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Ohio State BikeShare aims to enhance cyclists’ safety with free helmets

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The Ohio State bike-sharing program is providing free helmets to students, faculty and staff with support from a grant by the Ohio Department of Transportation. Credit: Shangquan Shi / For The Lantern

The Ohio State bike-sharing program is providing free helmets to students, faculty and staff with support from a grant by the Ohio Department of Transportation. Credit: Shangquan Shi / For The Lantern

In an effort to improve safety, the Ohio State bike-sharing program will provide up to 700 free helmets to students, faculty and staff who sign up for an annual membership this semester.

The helmet giveaway is supported by a grant from the Ohio Department of Transportation.

OSU announced its intention to create a bike-sharing program, a joint initiative between the university and Undergraduate Student Government, in January as a response to students’ expressed desire to have a bike-sharing option on campus. The university’s bike-share bikes are provided by Zagster, a Massachusetts-based company that was one of five bike-sharing companies whose bids were examined by the university in March.

We fully support the use of helmets,said Dan Hedman, a spokesman for the Department of Public Safety and Transportation and Traffic Management. Our goal is to enhance the safety of our campus community.”

The bike helmets are valued at $45, according to the OSU Transportation and Traffic Management website.

So far, more than 300 people have registered as BikeShare members, and about 100 free helmets have been distributed since the program launched on Sept. 2.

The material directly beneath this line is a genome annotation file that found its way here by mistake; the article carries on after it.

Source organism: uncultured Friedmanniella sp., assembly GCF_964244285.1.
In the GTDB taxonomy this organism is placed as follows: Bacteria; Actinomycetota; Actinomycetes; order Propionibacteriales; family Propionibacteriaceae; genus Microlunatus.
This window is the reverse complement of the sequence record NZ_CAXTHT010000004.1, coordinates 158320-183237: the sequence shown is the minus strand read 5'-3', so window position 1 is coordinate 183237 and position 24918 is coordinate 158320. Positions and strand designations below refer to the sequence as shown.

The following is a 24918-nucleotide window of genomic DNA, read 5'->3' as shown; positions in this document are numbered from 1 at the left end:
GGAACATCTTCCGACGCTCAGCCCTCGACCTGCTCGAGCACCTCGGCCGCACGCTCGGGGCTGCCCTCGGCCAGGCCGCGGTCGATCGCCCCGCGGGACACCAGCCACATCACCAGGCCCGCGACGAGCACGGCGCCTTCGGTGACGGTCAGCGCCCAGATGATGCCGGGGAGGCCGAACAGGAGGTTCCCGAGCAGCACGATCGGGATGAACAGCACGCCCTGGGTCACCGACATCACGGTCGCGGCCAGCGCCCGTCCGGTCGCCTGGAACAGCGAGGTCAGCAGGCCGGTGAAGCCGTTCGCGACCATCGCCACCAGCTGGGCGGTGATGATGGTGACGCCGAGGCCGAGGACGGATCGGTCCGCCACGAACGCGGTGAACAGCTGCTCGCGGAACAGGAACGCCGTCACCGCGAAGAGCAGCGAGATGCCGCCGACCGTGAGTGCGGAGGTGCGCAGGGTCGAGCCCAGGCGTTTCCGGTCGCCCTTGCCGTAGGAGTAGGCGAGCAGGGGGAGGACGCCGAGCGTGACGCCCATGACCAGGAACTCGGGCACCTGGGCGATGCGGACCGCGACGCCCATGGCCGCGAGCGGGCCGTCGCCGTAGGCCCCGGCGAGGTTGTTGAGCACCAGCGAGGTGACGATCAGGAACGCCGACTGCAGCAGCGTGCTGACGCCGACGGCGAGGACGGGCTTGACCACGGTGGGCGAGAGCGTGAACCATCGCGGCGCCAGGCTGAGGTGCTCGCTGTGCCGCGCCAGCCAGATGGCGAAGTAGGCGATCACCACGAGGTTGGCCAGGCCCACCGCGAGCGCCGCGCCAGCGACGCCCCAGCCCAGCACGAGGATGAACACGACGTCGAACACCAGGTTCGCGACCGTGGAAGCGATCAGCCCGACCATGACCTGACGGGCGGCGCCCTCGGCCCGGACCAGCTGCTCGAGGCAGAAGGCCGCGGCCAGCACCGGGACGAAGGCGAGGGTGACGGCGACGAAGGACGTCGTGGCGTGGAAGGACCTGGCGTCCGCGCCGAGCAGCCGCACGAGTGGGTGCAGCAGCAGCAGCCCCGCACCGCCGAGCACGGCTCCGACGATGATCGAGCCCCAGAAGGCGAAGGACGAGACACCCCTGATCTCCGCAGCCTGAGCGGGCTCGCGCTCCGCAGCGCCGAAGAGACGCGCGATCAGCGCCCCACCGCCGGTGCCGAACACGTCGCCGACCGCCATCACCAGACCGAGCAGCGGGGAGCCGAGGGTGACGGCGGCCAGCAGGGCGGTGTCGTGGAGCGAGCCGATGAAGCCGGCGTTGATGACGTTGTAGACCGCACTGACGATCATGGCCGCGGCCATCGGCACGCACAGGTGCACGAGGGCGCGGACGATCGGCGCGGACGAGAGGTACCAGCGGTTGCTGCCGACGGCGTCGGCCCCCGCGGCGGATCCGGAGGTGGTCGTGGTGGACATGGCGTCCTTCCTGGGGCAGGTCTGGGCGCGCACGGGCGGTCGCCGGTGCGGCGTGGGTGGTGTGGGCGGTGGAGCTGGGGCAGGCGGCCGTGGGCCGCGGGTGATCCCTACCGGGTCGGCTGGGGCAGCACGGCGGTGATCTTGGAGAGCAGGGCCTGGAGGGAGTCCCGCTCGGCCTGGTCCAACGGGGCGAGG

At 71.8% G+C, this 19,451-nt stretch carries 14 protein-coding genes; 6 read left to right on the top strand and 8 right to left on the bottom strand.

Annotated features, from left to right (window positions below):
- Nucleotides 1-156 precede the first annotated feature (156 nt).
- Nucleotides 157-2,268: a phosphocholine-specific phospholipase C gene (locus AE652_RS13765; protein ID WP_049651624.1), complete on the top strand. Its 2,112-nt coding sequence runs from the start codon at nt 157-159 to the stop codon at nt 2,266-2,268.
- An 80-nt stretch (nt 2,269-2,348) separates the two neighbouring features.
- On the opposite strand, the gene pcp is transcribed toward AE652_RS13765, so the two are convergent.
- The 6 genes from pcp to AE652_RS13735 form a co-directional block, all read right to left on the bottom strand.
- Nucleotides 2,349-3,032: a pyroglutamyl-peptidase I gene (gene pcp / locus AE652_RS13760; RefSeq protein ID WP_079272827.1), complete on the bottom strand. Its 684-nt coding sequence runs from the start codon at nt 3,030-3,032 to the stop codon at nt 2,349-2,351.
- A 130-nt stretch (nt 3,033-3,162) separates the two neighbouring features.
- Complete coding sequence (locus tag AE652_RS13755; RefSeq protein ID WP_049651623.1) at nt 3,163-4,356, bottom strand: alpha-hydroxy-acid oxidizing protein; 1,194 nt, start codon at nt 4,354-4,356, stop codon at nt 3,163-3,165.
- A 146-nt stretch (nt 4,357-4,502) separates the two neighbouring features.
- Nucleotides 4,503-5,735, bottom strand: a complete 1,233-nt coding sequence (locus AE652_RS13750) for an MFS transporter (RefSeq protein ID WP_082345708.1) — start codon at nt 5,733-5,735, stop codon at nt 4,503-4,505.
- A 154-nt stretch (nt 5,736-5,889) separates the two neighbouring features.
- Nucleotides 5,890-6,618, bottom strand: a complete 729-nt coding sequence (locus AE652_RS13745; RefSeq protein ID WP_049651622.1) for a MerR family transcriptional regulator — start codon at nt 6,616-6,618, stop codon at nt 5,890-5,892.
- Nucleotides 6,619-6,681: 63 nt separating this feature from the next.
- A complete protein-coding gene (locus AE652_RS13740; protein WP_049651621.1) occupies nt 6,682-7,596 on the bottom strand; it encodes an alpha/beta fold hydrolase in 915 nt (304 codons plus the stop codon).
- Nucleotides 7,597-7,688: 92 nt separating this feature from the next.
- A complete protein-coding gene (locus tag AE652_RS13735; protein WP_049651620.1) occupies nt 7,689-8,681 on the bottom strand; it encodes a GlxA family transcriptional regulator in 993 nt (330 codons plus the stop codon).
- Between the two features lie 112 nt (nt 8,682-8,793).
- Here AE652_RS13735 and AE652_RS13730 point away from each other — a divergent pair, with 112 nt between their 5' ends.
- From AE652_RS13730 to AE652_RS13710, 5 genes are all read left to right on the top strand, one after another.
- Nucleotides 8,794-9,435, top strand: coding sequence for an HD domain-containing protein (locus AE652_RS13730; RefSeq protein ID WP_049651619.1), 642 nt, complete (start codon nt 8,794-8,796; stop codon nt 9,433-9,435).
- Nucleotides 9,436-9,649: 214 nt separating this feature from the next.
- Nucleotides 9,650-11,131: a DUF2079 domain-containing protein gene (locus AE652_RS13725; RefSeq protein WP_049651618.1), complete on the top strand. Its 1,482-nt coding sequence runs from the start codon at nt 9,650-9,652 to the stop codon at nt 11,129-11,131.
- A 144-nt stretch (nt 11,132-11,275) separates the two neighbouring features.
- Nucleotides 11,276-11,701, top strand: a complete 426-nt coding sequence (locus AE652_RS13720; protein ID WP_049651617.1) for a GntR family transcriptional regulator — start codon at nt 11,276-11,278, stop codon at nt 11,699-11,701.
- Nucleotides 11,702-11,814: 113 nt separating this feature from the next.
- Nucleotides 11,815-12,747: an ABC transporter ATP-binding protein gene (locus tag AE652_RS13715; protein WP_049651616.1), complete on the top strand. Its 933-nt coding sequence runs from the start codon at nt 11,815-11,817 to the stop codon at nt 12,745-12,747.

Currently, there are 115 rentable BikeShare bikes available at 15 stations across campus.

We have more members sign up than we have helmets distributed,Hedman said.That can be attributed to people who already have helmets.”

Some students who didnt previously own a helmet are happy with this action.

I think its a really good deal,” said Nader Elkurd, a third-year in exploration who registered for an annual membership. I would have subscribed to the membership even without them giving me a helmet.”

Hedman said that students must be 18 years old to check out a bike from the campus bike share.

The Department of Public Safety is hoping that more students, faculty and staff take advantage of the OSU bike-share program and receive a free helmet.

“We will be looking at helmet distribution and usage and will explore opportunities to further distribute helmets,” Hedman said.

2 comments

  1. The freewheeling phenomenon, which has control of all campuses, is easy to solve. Law abiding campus competitions, where the campus is rated on its legal compliance for traffic laws, are an obvious solution. The Vestibular Structure has a phenomenal effect on student freewheeling behaviour. Mixing with Velocitized cars, the student is shocked into the adult world of lawless streets. Take your fellow freewheeling students and spin them around and their inner ear will cause dizziness. This is something people want to avoid, they like to be grounded and stable. The Vestibular Structure is the largest of the minor senses and has an extraordinary effect on people getting a traffic ticket, as well as the dangerous mixing of lawless adults with the public on the streets.

  2. Why do the numbers of members and helmets distributed not add up?

    More importantly, why is there NO mention of the already existing major problems of cycling on sidewalks and general failure of cyclists to observe traffic regulations? Or of OSU’s failure to enforce either set of regulations?

    Lantern, where are you?

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